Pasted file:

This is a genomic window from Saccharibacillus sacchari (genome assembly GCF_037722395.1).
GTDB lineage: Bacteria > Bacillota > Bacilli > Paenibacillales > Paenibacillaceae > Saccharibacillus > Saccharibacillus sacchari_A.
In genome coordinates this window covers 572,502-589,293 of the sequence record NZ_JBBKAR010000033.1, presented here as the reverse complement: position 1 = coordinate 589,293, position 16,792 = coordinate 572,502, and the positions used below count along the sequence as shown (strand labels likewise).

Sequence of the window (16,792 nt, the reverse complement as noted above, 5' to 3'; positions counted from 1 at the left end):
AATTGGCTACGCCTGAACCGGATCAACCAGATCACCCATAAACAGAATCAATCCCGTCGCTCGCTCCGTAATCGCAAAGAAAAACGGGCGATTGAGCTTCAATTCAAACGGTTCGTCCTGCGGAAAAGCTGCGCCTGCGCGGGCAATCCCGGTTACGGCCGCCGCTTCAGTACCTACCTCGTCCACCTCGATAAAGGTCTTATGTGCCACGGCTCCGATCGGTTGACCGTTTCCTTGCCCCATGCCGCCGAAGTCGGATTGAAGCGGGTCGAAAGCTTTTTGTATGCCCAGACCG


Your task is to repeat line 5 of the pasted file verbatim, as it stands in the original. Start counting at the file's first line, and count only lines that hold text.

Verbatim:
AATTGGCTACGCCTGAACCGGATCAACCAGATCACCCATAAACAGAATCAATCCCGTCGCTCGCTCCGTAATCGCAAAGAAAAACGGGCGATTGAGCTTCAATTCAAACGGTTCGTCCTGCGGAAAAGCTGCGCCTGCGCGGGCAATCCCGGTTACGGCCGCCGCTTCAGTACCTACCTCGTCCACCTCGATAAAGGTCTTATGTGCCACGGCTCCGATCGGTTGACCGTTTCCTTGCCCCATGCCGCCGAAGTCGGATTGAAGCGGGTCGAAAGCTTTTTGTATGCCCAGACCG